Loss of control over emotions means the person has lost the ability to discriminate about when and how to express their feelings. This can be very tiring and embarrassing for family members to deal with, but in time a person can begin to re-learn emotional control.
For example, not showing any interest in family matters, and only being concerned with personal needs.
This can be partly due to direct brain injury affecting a person's ability to judge how another person is feeling, and may be partly due to a person becoming accustomed to the huge amount of attention focused on a head injury survivor while they were in hospital. The result can be very hard to cope with.
Lack of motivation or spontaneity, or apathy, is a direct result of brain injury to frontal lobe structures that concern emotion, motivation or forward planning. Over time, lack of motivation can lead to social isolation and lack of pleasure. This reaction, in preventing any activity, often is used to protect oneself from failure. This inability to start actions independently of others and carry a sequence of steps through to completion is often corrected through close supervision and provision of structure. To help, activities can be broken down into small steps to avoid overwhelming the person.
For example, no interest in hobbies enjoyed previously, or not being bothered to get out of a chair all day.
Depression is a very common emotional reaction which comes on in the later stages of rehabilitation, often when a person realizes the full extent of the problems caused by the accident. This can be seen as a good sign, that a person is aware of the reality of the situation, and is coming to terms with the emotional consequences. 'Healthy' depression can be worked through in time, as adjustments are made. If a person feels emotionally blocked and unable to move on, professional counselling from someone who understands head injury may be helpful.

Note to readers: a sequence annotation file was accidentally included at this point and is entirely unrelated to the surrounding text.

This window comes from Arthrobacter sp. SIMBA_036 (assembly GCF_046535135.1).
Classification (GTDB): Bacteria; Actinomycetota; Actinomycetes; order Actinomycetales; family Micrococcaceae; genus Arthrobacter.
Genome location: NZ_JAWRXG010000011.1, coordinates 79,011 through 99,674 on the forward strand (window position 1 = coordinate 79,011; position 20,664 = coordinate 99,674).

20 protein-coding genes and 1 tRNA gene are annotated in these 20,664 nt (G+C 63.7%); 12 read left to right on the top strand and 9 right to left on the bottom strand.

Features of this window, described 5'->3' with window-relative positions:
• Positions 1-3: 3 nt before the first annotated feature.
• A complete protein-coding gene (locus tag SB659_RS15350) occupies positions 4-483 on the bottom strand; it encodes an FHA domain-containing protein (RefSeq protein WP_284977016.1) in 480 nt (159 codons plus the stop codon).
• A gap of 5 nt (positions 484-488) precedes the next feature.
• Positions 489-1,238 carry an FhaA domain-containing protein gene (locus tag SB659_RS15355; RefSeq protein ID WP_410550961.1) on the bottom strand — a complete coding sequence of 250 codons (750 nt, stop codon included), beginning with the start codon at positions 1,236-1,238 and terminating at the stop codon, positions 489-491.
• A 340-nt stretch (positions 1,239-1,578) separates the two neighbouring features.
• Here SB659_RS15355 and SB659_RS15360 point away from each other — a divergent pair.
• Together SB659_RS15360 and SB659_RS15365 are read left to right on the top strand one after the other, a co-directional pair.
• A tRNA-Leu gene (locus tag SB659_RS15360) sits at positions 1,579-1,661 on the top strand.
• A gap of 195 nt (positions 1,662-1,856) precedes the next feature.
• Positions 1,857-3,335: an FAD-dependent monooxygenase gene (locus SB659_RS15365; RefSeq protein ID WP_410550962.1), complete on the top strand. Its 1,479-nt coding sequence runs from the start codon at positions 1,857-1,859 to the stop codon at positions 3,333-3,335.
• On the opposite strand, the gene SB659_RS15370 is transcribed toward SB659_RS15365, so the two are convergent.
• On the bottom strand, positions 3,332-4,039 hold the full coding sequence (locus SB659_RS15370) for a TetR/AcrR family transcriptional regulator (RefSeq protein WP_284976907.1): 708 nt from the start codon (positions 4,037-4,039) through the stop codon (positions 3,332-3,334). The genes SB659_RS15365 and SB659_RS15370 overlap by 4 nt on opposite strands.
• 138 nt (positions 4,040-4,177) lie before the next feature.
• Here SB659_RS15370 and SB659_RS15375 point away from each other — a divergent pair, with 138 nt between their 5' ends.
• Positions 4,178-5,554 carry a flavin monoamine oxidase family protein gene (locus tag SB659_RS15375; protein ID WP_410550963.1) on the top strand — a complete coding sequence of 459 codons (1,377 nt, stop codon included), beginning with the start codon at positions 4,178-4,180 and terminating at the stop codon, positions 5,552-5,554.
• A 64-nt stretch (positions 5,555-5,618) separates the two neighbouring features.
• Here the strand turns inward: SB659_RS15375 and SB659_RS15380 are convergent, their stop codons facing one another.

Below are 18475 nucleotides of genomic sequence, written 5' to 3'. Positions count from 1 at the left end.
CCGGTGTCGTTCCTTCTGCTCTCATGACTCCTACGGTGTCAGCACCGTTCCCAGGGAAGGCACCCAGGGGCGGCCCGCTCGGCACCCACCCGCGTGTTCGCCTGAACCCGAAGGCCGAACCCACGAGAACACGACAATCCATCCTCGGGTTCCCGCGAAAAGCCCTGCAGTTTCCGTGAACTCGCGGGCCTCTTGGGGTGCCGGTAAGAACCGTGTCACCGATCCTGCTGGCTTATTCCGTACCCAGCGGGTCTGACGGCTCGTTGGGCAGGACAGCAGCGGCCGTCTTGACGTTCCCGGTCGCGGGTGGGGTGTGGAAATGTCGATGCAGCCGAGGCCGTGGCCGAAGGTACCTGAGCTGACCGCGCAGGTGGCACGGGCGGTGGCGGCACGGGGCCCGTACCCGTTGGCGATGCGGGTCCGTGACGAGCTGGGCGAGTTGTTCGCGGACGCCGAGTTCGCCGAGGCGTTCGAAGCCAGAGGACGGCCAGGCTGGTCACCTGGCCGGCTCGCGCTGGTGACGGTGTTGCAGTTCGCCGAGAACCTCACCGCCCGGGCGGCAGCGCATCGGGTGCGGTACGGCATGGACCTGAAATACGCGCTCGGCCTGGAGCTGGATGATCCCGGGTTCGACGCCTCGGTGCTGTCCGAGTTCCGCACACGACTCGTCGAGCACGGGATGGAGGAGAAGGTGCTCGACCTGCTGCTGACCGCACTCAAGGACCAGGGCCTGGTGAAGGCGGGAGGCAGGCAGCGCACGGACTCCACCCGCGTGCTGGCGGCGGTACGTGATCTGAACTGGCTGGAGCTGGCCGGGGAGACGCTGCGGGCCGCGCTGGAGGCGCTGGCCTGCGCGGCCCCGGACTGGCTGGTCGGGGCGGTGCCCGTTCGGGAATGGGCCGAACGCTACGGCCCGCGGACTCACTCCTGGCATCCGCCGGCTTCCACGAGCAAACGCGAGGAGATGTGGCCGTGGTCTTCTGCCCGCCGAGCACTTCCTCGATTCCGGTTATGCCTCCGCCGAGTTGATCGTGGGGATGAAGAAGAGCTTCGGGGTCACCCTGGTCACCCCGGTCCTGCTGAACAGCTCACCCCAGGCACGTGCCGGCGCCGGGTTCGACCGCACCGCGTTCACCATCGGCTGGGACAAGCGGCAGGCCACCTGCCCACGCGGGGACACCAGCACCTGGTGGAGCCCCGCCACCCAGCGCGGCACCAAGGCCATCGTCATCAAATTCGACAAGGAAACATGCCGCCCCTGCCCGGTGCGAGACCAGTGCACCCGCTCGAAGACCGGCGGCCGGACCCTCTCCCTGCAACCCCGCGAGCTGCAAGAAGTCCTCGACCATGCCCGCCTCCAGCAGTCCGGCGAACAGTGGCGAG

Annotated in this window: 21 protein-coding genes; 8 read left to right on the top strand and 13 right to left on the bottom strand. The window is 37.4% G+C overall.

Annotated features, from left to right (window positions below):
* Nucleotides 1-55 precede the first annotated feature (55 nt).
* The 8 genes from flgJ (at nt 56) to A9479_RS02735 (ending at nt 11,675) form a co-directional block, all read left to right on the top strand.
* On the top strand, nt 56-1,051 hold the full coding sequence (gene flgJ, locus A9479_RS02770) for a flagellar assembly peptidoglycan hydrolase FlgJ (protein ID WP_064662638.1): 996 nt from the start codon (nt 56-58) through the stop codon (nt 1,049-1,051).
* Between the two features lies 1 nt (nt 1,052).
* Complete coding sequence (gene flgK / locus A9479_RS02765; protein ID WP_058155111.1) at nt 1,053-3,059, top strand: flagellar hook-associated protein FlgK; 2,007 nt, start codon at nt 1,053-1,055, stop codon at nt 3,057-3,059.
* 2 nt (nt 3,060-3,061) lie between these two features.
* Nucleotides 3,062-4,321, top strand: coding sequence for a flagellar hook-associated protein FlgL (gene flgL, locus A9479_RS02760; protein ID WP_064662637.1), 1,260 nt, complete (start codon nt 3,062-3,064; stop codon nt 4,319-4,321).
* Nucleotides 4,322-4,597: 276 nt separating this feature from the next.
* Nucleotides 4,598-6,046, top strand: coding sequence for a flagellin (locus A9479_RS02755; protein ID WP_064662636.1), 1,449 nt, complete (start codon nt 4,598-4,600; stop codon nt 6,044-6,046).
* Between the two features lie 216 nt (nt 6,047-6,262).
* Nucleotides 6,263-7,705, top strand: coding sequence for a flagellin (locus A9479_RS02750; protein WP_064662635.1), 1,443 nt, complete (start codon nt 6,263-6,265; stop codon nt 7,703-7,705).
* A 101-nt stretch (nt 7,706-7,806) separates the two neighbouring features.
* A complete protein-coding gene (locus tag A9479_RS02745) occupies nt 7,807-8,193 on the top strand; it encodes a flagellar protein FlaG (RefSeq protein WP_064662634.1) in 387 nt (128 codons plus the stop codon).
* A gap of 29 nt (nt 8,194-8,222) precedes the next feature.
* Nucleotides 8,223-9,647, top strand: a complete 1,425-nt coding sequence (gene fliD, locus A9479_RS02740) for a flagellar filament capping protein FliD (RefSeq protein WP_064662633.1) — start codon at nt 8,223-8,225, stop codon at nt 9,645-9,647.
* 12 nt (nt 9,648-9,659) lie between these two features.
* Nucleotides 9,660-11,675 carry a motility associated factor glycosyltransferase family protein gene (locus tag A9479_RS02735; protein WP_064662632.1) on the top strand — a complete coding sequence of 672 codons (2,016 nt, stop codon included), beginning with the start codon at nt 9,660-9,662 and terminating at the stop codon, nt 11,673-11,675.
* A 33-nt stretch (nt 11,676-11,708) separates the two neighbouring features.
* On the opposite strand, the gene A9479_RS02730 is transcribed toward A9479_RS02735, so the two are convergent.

It is natural for people involved in a traumatic experience to feel anxious afterwards. Loss of confidence when faced with situations and tasks which are difficult to cope with is also a pretty normal reaction. However, long standing problems can occur if difficult situations are continually avoided, or if carers encourage dependence rather than independence. Talking about fears and worries is very helpful, and adopting methods of staying calm under stress can reduce the effect of anxiety on everyday life.
For example, unreasonable stubbornness, obsessive pattern of behaviour such as washing or checking things, or fear of possessions being stolen.
The person can lose the ability to jump from one idea to another, and becomes 'stuck' on one particular thought. This type of behaviour is often made worse by anxiety or insecurity, so reassurance is helpful, as is trying to redirect attention to more constructive ideas and behaviour.
Further examples of this deficit are seen in poor problem solving, due to failure to entertain alternative solutions, failure to evaluate possible influences of two or more variables and inability to look at problems from someone else's perspective.